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Diabetes and exercise: how to get started?

We all know exercise is good for us — and a key part of diabetes management — but why does it have to be so hard? MYKE BARTLETT looks at ways of getting active, even when you don’t want to.

Let’s get personal for a minute here. I spent most of my life thinking exercise was something that only happened to other people. There were strange people who enjoyed physical activity and, well, there were me and my friends. And, yet, back in the cold darkness of a Melbourne winter during the second 2020 lockdown, I took up running. It was awful. What helped was a staggered program that saw me run for 60 seconds, then three minutes, an impossible ten minutes and, finally, for a full half hour.

These days, I run five kilometres three times a week (weather permitting). I can’t say I enjoy it, but it turns out I like being fit. The only annoying thing is, now I know what it feels like to be fit, I have to keep going.

For people living with diabetes, the difference exercise can make to your blood glucose management and quality of life is immense. If you’ve been diagnosed with prediabetes, there is compelling research that suggests regular physical activity is as effective (if not more effective) at managing your blood glucose levels than medication.

Accredited exercise physiologist and credentialled diabetes educator Dr Marian Brennan PhD says the relationship between exercise and diabetes is complex, but well-established. “The way exercise manages diabetes and blood glucose levels is fascinating,” Marian says.

“When our muscles contract during activity, a special pathway is created allowing glucose to enter our muscle cells without the need for insulin, meaning glucose moves from the blood into the cells more quickly than normal. This effect can even last for a few hours after we exercise!”

Getting started with an exercise regime isn’t always easy. People with type 2 diabetes experience many of the same barriers to physical activity as the rest of the population — such as a lack of time or a lack of access. There is also some concern about pre-existing conditions and injuries and some may worry about how to balance insulin intake with increased levels of exercise. Marian says research shows that people with type 1 also report additional diabetes-specific barriers to getting active.

“The top three barriers mentioned by those living with type 1 diabetes were a fear of experiencing low blood glucose levels with exercise; a lack of time, motivation and energy due to the high management demand of type 1 diabetes; and limited health professional advice on how to manage blood glucose levels for exercise.”

Despite these concerns, the good news is that, whatever your type of diabetes, you generally won’t need medical clearance to start a graded or moderately intensive exercise program.

“As diabetes can increase the risk of cardiovascular conditions, if you have experienced any recent new chest pain, recent heart attack or stroke, or if your blood glucose levels have been over 15mmol/L regularly, it might be worth having a quick chat to the GP just to make sure you’re safe to get started,” Marian says.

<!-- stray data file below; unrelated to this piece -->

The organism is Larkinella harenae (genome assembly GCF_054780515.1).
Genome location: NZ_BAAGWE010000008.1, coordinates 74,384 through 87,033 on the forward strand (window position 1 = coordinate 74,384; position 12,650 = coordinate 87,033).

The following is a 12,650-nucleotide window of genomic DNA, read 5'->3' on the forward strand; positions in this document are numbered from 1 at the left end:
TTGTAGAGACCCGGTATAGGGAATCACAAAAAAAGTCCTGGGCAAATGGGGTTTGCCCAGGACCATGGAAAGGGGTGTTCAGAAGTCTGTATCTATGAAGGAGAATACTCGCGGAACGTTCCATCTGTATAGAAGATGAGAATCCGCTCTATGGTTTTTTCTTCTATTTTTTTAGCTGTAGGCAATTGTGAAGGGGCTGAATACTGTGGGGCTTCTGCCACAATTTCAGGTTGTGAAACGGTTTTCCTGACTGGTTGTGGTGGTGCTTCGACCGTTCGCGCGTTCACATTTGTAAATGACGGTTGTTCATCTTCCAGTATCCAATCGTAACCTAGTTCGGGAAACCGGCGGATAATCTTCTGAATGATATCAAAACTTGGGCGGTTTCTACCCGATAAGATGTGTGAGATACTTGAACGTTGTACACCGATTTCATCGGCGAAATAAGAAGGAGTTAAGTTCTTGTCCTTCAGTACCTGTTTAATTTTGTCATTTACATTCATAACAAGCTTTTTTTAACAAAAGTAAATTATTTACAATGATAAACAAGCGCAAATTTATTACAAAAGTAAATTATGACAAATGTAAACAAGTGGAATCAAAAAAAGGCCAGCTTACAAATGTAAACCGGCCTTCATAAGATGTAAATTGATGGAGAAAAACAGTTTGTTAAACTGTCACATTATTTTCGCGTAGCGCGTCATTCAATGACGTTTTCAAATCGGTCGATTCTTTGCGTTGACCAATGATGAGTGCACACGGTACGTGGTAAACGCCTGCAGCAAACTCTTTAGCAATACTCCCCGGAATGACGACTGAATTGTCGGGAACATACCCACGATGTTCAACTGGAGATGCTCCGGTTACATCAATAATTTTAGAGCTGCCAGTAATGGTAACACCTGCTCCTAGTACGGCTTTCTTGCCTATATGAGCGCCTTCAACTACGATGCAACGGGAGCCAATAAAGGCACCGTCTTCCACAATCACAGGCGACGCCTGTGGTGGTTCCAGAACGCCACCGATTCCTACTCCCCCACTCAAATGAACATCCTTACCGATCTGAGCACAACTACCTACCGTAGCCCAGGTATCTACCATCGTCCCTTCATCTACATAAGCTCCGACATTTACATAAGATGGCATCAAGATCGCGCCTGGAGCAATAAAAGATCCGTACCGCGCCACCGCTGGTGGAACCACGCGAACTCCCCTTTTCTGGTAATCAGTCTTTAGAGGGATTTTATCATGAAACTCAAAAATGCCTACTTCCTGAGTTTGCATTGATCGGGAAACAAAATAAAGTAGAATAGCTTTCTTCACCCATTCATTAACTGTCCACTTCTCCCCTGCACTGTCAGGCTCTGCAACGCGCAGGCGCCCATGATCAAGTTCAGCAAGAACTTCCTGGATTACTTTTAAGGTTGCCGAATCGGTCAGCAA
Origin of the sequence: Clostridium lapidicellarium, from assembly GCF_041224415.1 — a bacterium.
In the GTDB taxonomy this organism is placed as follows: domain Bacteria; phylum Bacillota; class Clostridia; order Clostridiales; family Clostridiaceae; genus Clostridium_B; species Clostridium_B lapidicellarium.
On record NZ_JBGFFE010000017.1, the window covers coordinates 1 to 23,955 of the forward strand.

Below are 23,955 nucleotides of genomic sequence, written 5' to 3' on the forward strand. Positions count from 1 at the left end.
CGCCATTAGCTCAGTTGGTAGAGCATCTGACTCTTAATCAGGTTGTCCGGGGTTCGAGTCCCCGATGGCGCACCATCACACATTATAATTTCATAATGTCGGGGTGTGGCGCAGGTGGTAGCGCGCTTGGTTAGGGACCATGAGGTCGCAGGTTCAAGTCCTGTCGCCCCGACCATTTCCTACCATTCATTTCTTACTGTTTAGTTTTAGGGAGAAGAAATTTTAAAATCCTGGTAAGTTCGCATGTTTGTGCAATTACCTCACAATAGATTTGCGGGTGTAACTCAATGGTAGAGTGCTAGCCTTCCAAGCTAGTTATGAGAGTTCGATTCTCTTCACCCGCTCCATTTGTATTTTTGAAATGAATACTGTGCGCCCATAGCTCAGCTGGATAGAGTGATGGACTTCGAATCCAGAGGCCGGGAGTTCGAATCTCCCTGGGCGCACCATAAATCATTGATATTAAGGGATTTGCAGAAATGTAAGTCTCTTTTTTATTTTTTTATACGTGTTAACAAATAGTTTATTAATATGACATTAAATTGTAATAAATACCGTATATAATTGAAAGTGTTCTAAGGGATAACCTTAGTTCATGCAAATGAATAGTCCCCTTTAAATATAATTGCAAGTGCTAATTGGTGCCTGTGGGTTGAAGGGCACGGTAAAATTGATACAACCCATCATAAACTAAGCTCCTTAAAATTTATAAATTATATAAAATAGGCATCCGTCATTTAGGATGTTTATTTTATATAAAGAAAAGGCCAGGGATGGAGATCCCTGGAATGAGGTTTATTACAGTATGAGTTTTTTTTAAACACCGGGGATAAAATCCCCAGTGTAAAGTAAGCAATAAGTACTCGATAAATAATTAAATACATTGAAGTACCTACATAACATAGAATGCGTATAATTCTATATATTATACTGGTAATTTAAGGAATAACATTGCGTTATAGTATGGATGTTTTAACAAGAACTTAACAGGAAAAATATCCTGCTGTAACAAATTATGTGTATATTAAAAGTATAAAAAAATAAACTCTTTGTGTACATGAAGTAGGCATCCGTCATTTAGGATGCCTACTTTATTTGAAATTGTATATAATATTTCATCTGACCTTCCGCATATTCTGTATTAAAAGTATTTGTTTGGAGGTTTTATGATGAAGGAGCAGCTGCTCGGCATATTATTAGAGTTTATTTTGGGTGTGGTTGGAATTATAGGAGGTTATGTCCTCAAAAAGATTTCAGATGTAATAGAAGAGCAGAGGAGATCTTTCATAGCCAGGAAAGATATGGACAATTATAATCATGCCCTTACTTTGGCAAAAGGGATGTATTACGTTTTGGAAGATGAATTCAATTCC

For those experiencing diabetes-related conditions like some forms of retinopathy or foot ulcers, getting advice from your specialist and an accredited exercise physiologist is recommended. It is recommended that those using insulin to manage their diabetes monitor their blood glucose levels before, during and after activity to make sure they are within their target ranges. It may also be worth chatting to your diabetes healthcare team about adjustments to your insulin dose to avoid low glucose levels.

“People living with type 1 diabetes are at greater risk of experiencing low blood glucose levels with exercise exceeding 30 minutes,” Marian says. “But regular monitoring, insulin and carbohydrate adjustment can help reduce this risk.”

Age is also a factor — but older folk shouldn’t worry too much about counting the years when it comes to getting started.

“Age is very relative!” Marian says. “But I would focus on your current ability and general health rather than the number. One consideration, is that if you’re using insulin to manage your diabetes, your risk of experiencing low glucose levels increases as you get older. But there are ways to minimise this risk so that you can still enjoy your physical activity.”

So, age and diabetes needn’t get in the way of anyone getting fit. But what about if, like me, you really don’t like exercise?

“I would say, let go of what you might perceive to be exercise and find movement or activity that you enjoy,” Marian says.

“Physical activity can take many forms and while for some that might involve structured and possibly intense physical activity, you do not have to start or even end up there! Get creative and think of ways to move your body that are within your comfort zone. If you’re struggling and are not sure of what you can do, particularly if you feel you are limited because of injury, pain, or illness, speak to an accredited exercise physiologist who will be able to work with you to tailor activity that you can do and you enjoy.”


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